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How whistleblowers helped government curb DHS overtime abuse

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Recent whistleblower actions have helped the government curb overtime abuses within the Department of Homeland Security, where border agents once clocked extra hours while working as CrossFit instructors.

In a memo released Thursday, the U.S. Office of Special Counsel told President Obama that the government is on track to save an estimated $100 million through steps Congress and the department took to address the problem.

The watchdog agency, which investigates and prosecutes federal whistleblower cases, called Homeland Security’s overtime problems “profound and entrenched” and a “gross waste of government funds” when it first revealed them in a 2013 report to the White House and Congress.

Based off tips from 11 federal workers, Office of Special Counsel discovered a longstanding trend of overtime misuse, including 93 employees who charged the government for CrossFit work such as “gym maintenance” and “class preparation.”

A 2013 Washington Post report detailed how Customs and Border Protection employees, who fall under the Homeland Security umbrella, used “administratively uncontrollable overtime” (AUO) to pad their pay, sometimes adding up to 25 percent to their wages.

The overtime was meant to compensate for urgent and unanticipated work by law enforcement-agents. But it became so routine that managers pitched it as a perk with recruits, and workers sometimes referred to it as a “candy bowl,” according to the Office of Special Counsel.

“After years of inaction, the entrenched AUO problem is now on a path toward resolution,” Special Counsel Carolyn Lerner said in the memo. “It’s important to recognize that if the whistleblowers had not stepped forward, this waste of taxpayer funds would never have been corrected.”

After the office’s 2013 report, Congress and Homeland Security overhauled the department’s overtime policies and largely replaced administratively uncontrollable overtime.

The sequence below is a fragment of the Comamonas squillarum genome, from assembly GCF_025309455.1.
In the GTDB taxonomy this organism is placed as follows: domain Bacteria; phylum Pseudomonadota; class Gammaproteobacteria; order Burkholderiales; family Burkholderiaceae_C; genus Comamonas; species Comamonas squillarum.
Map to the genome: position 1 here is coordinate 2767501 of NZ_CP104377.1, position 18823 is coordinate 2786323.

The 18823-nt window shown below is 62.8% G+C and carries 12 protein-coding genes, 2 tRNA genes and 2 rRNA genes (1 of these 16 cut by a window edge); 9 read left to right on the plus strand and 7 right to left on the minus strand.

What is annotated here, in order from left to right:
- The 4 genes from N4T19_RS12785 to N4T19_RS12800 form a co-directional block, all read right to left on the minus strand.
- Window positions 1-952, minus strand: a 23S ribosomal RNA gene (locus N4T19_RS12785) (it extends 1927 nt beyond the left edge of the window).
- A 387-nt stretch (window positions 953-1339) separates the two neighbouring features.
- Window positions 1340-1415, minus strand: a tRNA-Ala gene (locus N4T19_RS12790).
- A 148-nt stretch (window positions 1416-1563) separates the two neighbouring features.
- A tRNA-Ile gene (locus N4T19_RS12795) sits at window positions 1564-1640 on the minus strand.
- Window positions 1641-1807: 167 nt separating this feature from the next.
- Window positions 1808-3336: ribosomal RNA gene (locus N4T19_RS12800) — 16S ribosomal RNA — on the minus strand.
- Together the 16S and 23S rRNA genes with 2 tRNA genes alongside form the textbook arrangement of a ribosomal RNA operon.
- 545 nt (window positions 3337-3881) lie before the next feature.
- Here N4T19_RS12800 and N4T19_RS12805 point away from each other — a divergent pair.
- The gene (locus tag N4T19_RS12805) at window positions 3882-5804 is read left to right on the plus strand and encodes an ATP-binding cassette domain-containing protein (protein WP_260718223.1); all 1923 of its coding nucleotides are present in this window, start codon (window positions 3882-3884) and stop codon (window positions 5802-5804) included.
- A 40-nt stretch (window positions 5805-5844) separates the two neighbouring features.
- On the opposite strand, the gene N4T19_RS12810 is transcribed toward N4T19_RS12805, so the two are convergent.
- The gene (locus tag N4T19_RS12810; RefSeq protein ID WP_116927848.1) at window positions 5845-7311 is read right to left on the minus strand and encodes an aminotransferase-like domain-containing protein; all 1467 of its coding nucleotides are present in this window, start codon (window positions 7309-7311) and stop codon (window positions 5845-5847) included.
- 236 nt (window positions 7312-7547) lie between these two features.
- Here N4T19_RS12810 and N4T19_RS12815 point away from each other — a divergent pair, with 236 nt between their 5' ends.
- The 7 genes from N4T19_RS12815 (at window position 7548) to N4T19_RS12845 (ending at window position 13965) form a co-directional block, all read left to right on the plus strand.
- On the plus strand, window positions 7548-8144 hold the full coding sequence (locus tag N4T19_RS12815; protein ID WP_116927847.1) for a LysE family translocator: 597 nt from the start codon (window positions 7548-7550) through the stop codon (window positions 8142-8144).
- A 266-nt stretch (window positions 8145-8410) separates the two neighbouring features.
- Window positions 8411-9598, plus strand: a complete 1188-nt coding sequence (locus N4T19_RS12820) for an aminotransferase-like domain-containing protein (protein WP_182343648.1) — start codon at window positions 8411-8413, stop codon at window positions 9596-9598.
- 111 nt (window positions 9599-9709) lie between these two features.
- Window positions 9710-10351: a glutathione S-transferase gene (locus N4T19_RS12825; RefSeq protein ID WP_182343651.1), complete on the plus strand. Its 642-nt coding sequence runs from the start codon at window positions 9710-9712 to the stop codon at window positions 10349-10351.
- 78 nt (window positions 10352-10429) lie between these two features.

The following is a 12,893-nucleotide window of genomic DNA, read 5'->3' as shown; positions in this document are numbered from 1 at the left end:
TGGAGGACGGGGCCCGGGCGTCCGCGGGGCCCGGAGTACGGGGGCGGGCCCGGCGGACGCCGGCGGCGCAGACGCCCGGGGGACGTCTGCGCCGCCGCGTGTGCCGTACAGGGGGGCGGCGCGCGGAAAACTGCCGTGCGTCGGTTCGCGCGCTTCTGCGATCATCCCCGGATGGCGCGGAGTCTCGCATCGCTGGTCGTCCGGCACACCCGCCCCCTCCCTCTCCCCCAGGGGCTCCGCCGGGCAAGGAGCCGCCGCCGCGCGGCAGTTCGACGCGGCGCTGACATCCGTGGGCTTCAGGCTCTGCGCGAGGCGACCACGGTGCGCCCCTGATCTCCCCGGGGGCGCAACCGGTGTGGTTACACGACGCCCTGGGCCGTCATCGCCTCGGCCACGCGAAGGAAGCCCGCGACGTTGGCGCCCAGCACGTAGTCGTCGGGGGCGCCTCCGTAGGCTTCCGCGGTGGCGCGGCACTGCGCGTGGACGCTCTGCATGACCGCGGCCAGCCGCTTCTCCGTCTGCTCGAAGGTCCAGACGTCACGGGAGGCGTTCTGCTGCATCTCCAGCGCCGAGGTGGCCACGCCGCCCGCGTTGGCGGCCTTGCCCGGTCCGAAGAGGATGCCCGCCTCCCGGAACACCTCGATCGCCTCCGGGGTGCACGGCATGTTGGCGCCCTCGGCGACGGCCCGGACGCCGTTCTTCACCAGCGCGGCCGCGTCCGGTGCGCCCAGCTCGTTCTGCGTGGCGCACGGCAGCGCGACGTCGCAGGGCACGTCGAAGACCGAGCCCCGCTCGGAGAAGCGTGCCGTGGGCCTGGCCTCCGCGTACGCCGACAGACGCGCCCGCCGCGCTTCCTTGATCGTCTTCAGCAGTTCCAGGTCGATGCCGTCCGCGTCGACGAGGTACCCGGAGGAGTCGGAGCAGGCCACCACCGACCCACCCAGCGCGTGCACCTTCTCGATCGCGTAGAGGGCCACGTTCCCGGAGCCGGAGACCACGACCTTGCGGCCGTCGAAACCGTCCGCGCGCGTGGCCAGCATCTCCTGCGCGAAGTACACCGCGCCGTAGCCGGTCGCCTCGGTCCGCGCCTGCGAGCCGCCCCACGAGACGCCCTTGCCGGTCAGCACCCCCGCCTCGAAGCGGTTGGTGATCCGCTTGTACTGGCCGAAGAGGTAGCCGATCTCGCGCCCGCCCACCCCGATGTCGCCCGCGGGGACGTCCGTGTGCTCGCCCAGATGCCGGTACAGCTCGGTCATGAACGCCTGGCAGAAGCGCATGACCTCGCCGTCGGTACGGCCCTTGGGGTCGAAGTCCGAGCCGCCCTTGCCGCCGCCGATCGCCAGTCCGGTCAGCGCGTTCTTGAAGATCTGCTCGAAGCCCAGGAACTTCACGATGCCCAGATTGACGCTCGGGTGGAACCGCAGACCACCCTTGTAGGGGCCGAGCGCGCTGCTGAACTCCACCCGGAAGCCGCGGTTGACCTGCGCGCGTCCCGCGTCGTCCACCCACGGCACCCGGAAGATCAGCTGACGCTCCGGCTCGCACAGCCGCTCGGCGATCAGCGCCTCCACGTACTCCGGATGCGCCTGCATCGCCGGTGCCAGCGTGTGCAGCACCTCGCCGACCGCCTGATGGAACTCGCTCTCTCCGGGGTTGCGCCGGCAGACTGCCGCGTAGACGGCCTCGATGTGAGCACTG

As a result, Customs and Border Protection reduced its biweekly overtime payment by $3.2 million, for a projected annual savings of $83.7 million.

In December 2014, Congress passed the bipartisan Border Patrol Agent Pay Reform Act, which requires stricter guidelines for overtime. Rep. Jason Chaffetz (R-Utah) and Sen. Jon Tester (D-Mont.) sponsored the measure.

Homeland Security also suspended the use and payment of administratively uncontrollable overtime for all employees engaged as full-time instructors, including CrossFit instructors, according to the Office of Special Counsel.

Homeland Security and the agency’s inspector general have substantiated that agents were paid for CrossFit instruction in violation of department regulations.

Agencies throughout the government use administratively uncontrollable overtime, but each has discretion over how to regulate it. The Office of Special Counsel said it has not received reports of abuses outside of Homeland Security.

Over the past year, as federal cuts have torn through department budgets, the use and misuse of overtime has become a matter of increasing concern among federal managers, employees and unions.

In 2013, a DHS spokesman said acting Secretary Rand Beers has ordered a department-wide review of how AUO is used and whether it complies with the law and other rules.

Some DHS employees routinely claim more than their “straight eight,” with two hours of overtime every day, recounted one of the whistleblowers, Jose Rafael Ducos Bello, who works as a supervisor for Customs and Border Protection, until recently in Washington. “It’s pickpocketing Uncle Sam,” he said in a previous interview with The Post.